As a die-hard Bernie Sanders supporter, I am in no way giving up on the possibility of him securing the Democrat nomination for president. Until he actually concedes and gives up his campaign, I will continue to pull for him. But, although the question of voting for Hillary if she secures the nomination is an issue I have thought about for the past several months, her recent win in New York has me really facing the reality that Bernie faces a very uphill battle from here on out, and there’s a good chance it won’t happen for him.
It is a question that has been relevant in past elections – whether to vote for the lesser of the two evils that end up representing each party, or to refuse and vote one’s conscience, either by choosing a third party candidate that has no realistic shot of winning or simply abstaining from voting. But in this year’s election, it is resonating much more profoundly than usual, simply due to the fact that the choice presented on the Democrat side is represented by two very distinct candidates that each stand for differing directions in which to move politically, albeit while both running as Democrats. Hillary Clinton is the corporate-connected establishment darling, and although she has attempted to posture herself as just as “progressive” (if not more so) than Sanders, there is no doubt that a vote for Hillary is essentially a vote for the status quo, especially in contrast to the insurgent political revolution that Bernie is mounting. Sanders is not just calling out the influence and power of corporations and the mega-wealthy on our politicians, he is also pointing to problems with the entire voting and election process as it currently stands.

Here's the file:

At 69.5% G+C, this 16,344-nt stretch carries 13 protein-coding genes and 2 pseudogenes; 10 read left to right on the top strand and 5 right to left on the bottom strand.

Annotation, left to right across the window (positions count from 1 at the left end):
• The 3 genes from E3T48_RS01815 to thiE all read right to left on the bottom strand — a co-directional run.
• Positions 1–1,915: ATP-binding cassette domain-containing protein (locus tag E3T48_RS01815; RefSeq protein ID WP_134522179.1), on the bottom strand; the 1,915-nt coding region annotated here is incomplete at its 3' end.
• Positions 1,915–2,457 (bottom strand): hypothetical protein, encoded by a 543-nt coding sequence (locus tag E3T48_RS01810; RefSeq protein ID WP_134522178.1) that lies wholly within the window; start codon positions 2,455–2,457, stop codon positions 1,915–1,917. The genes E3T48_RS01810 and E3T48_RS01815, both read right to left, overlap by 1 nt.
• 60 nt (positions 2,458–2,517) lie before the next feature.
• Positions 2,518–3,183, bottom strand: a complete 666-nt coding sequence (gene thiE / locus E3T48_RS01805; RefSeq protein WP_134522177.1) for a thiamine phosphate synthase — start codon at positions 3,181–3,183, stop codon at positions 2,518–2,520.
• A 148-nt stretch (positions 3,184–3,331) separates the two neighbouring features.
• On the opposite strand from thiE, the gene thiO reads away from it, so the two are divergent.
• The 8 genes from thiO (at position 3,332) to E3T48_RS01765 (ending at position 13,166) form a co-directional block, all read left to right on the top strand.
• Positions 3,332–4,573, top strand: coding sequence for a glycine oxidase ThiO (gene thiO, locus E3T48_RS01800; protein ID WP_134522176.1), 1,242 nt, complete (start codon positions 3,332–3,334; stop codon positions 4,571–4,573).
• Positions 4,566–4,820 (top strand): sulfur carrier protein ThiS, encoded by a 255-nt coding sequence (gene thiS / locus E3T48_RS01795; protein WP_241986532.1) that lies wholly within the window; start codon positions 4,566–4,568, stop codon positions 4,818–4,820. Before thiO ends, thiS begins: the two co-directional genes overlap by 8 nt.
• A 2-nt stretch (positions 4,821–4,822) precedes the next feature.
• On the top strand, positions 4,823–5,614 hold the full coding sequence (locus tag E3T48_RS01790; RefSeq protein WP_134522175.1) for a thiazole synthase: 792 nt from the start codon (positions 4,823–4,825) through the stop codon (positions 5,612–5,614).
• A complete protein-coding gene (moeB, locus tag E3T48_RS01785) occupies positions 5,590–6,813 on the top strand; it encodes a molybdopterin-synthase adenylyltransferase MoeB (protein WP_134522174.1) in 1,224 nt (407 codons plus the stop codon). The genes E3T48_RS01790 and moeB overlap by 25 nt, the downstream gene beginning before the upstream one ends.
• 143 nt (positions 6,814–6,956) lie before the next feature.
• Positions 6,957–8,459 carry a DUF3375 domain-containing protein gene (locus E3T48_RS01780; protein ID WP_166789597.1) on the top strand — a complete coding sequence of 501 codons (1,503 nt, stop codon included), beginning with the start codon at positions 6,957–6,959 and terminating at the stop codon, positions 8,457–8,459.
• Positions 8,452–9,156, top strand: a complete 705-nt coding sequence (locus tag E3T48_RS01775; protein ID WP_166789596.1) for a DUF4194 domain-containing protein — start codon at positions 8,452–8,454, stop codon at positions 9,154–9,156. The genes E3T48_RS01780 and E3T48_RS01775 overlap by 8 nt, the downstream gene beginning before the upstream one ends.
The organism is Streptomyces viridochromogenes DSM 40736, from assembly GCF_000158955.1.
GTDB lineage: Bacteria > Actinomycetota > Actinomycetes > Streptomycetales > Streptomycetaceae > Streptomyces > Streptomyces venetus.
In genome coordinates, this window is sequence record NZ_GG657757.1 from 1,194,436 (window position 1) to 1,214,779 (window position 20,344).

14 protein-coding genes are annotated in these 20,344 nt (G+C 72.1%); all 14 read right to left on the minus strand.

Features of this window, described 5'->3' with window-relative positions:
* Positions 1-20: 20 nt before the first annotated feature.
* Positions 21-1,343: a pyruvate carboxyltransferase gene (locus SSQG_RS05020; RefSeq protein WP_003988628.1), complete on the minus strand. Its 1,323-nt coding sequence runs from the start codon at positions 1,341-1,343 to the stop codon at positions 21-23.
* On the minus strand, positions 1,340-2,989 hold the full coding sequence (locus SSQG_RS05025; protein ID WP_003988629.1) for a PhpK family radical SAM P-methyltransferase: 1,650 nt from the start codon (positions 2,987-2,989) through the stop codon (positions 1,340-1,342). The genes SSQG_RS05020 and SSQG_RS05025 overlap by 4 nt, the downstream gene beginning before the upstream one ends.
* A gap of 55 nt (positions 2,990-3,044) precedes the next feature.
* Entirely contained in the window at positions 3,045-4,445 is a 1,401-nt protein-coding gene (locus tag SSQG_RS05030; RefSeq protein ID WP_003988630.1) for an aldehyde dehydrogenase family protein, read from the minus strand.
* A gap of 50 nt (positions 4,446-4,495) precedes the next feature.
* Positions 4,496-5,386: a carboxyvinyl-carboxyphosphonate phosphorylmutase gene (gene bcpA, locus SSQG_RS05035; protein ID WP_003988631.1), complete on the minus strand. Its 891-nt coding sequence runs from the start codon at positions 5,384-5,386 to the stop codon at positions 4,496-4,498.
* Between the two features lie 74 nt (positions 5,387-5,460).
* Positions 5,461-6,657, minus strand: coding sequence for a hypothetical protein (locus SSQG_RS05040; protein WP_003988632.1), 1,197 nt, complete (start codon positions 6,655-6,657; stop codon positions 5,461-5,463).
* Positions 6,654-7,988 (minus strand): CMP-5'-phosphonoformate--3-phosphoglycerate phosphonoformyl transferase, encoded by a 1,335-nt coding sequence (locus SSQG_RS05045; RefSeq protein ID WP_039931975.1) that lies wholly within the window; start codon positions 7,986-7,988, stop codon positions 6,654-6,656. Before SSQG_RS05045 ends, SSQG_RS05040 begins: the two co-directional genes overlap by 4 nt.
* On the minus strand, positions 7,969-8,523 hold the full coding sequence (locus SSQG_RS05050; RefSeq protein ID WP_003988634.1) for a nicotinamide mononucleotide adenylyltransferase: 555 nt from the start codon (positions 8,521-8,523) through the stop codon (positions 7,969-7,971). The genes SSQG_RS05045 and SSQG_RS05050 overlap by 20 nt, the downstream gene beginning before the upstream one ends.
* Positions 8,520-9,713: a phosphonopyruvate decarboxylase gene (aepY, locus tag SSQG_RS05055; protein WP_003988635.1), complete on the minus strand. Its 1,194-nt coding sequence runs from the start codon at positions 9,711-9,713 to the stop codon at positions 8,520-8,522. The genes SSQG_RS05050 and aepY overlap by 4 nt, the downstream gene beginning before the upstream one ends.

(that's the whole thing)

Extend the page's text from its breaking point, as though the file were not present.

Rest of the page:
There’s a lot I don’t like about Hillary Clinton, and it has nothing to do with smear attempts or manufactured scandals on the part of Republicans. There is no doubt in my mind that her ties to Wall Street and big business have influenced her on policy, and overall she just strikes me as the archetypal politician, and not in a good sense. Ironically, she has proclaimed that she is not a “natural politician” which I find hilarious (or Hillary-us?) She has been on the wrong side of many issues that I have found important, including the authorization for military force against Iraq, the Wall Street bailouts, and the Trans-Pacific Partnership (TPP.) She only relatively recently came around on gay marriage, and up until it became popular and implemented more frequently, she was against a $15 minimum wage (which she now carries on as if she supported it all along.) In fact, that last part is one of the things that irks me about her the most – the sense of fakeness and the fact that her political opinions and stances seem to depend on what she thinks is popular at any given time. Rather than being motivated by core principles that she has been fighting for over the span of years or decades (a la Bernie,) Hillary strikes me as calculated, with views that are contingent on political expediency instead of what is right or best for the people.
Still, despite all of the negatives, there are some positives to Hillary, at least in relation to the fucking batshit crazy jackholes on the Republican side. I have faith that she would be on the right side of a woman having the right to choose, for example. And with regard to other social issues such as gay marriage, I think especially now that the political winds have shifted in their favor, she will stand up for the right of homosexuals to marry. Hillary tends to go with the flow, in a generally liberal direction socially, and I trust that she would never want to go backwards like a Ted Cruz, Donald Trump, or even John Kasich.